The USS Cavalier was a Bayfield Class Attack Transport ship. The ship was initially assigned to the Navy as Transport (AP-82) and then reclassified as Attack Transport (APA-37) on 1st February 1943. The ship was named after Cavalier County, North Dakota. The US Coast Guard manned the vessel during World War II.
The main campaigns in which the USS Cavalier was involved were the Asiatic-Pacific Campaigns during World War II, the Korean War campaigns, and the Vietnam War campaigns. The ship was awarded five battle stars for service in World War II, four battle stars for the Korean War service, and five campaign stars for the Vietnam War service with the Vietnam Service Medal and the Armed Forces Expeditionary Medal.
Technical Features of the USS Cavalier (APA-37)
Class and type: Bayfield Class Attack Transport
Launch date: 15 March 1943
Commissioning date: 16 January 1944
Decommissioning date: 1 October 1968
Displacement: 16,100 t full load
Length: 492 ft 6 inches
Draft: 26 ft 6 inches
Beam: 69 ft 6 inches
Speed: 18.4 kts
Complement: 51 officers and 472 enlisted
Propulsion: one propeller, 8,500 shp
Armament: two single 5-inch/38 caliber dual-purpose gun mounts, two quad 1.1-inch gun mounts replaced by two single 40 mm AA gun mounts, four twin 40 mm AA gun mounts, and eighteen single 20 mm AA gun mounts
History of the USS Cavalier (AP-82, APA-37)
The USS Cavalier (AP-82), assigned to the US Navy as transport, was laid down on 10 December 1942 at Western Pipe and Steel Co., San Francisco, California, under Maritime Commission Contract (MC hull 276). The ship was reclassified as Attack Transport (APA-37) on February 1, 1943, launched on the 15th of March 1943, and sponsored by Mrs. M.W. Jackson.
On July 19, 1943, the USS Cavalier was placed in reduced commission because of the transit to the conversion yard at Hoboken, N.J. The ship was decommissioned on August 4, 1943, at Hoboken and was modified to an Attack Transport at Bethlehem Steel Co.
On January 16, 1944, the USS Cavalier was recommissioned under the command of Capt. Raymond T. McElliott had APA-37 as the hull number. The ship served the US Navy for 24 years and carried around 575 people onboard. The major missions of the USS Cavalier were in San Diego, San Francisco, Leyte, Pearl Harbor, Okinawa, Tsingtao, Eniwetok, and Manus. The USS Cavalier was assigned to the Asiatic-Pacific Theater during World War II, and the missions included:
- Marianas operation between 16th June to 28th July 1944
- Tinian Capture and occupation between 24th July to 28th July 1944
- Leyte Operation (Leyte landings) between 18th and 20th November 1944
- Luzon Operation (Lingayen Gulf landings) between 9th and 10th January 1945
- Manila Bay-Bicol operation (Zambales-Subic Bay) on 29th January 1945
After World War II, the USS Cavalier was assigned to Occupation and China service. Navy occupation service was between 19th April and 25th June 1950. The China service was assigned in the following periods:
- 23rd May 1946 to 7th April 1947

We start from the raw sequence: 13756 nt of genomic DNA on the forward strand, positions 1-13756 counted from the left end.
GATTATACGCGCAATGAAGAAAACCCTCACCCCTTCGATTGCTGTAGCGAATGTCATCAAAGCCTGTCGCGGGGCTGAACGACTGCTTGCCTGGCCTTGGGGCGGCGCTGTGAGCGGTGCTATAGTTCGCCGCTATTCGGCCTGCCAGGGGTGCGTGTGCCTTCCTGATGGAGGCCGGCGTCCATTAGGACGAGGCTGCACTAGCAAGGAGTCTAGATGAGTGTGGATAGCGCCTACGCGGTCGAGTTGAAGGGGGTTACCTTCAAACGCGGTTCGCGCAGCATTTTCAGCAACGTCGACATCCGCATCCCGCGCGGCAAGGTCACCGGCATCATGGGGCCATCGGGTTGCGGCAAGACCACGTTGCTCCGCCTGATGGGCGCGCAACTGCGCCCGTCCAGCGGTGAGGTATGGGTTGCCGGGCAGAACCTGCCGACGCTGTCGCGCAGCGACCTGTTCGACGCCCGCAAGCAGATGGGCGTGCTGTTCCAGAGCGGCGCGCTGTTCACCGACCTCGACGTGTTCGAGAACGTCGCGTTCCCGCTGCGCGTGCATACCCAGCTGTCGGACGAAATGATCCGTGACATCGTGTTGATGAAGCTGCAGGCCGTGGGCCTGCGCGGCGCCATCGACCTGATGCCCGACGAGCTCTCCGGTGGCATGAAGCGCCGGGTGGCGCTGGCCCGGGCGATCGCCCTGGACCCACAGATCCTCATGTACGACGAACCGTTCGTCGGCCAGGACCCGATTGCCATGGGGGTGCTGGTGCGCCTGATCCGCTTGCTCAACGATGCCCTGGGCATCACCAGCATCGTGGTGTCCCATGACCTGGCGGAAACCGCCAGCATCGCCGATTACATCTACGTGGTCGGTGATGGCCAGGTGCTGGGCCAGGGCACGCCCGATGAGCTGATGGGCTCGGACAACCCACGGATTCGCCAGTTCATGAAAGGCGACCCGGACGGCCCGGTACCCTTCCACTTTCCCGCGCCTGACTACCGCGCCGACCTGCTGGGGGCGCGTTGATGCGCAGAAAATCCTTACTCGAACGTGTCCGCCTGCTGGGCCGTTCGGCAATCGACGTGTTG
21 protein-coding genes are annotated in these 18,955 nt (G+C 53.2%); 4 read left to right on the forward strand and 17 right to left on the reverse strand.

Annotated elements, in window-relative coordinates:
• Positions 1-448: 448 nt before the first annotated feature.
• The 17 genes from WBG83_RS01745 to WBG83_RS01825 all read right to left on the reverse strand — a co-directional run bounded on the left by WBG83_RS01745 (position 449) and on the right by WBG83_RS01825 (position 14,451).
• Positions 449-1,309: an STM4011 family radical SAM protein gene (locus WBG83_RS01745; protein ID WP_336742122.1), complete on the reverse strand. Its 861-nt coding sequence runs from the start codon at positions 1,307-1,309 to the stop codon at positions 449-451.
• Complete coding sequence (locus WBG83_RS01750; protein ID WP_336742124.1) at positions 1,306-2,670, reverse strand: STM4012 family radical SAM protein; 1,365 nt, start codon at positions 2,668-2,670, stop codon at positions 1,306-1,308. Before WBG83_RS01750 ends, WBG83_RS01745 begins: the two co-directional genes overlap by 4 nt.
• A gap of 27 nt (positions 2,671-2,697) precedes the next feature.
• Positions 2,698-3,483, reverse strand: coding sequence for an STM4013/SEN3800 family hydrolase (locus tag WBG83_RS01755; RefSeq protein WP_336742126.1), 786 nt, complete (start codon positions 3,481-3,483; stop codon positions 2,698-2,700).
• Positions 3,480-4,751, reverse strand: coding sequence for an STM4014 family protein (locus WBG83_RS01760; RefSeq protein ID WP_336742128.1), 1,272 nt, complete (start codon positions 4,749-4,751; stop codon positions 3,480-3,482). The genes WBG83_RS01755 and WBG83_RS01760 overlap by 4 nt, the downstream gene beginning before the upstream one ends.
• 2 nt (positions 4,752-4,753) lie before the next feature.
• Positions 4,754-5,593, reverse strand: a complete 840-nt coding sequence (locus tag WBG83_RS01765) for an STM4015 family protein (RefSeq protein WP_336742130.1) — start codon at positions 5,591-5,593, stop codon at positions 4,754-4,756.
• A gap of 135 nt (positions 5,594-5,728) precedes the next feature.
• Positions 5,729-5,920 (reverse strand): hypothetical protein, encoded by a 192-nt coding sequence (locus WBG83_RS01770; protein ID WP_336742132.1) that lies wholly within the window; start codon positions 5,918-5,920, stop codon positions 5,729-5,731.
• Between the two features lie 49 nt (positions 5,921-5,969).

- 30th April to 14th December 1948
- 28th December 1951 to 22nd January 1952
The USS Cavalier participated in the North Korean aggression between July and October of 1950, Inchon Landing from 13th to 17 September 1950, the UN Summer-Fall Offensive 5th of August 1951, and the Second Korean Winter campaigns (1951-1952) during the Korean War. The ship also underwent six campaigns between September 1964 and May 1968 during the Vietnam War.
The USS Cavalier was later decommissioned and taken from the Navy list on October 1, 1968. The ship was sold to Levin Metals Corp. for $417,107 on September 15, 1969, and discarded at the Naval Station San Diego.
Asbestos Risks on the USS Cavalier (APA-37)
The USS Cavalier was one of the amphibious warships that were referred to as "gator freighters." These kinds of vessels formed an integral part of the US Naval fleet and were constructed using various asbestos materials. This posed a high health risk for the crew members as well as the passengers. Asbestos was extensively used throughout the pipe units, and sailors who stayed in poorly ventilated closed quarters were exposed to airborne asbestos fibers that got released from the pipes and other materials containing asbestos onboard. Therefore, the people who have served on the USS Cavalier and those who were involved in the removal of asbestos materials from the engineering spaces of the warship are at risk of developing mesothelioma, lung cancer, and other asbestos-related diseases.
Have You Been Exposed to Asbestos on the USS Cavalier (APA-37)?
We are here to help you learn about how veterans have been exposed to asbestos while serving on the USS Cavalier. We can also assist in getting you in contact with your former colleagues. Former Navy service members diagnosed with asbestos-related cancer are entitled to compensation and qualify for filing claims. We can help you with the daunting task of filling out forms correctly by connecting you with legal experts.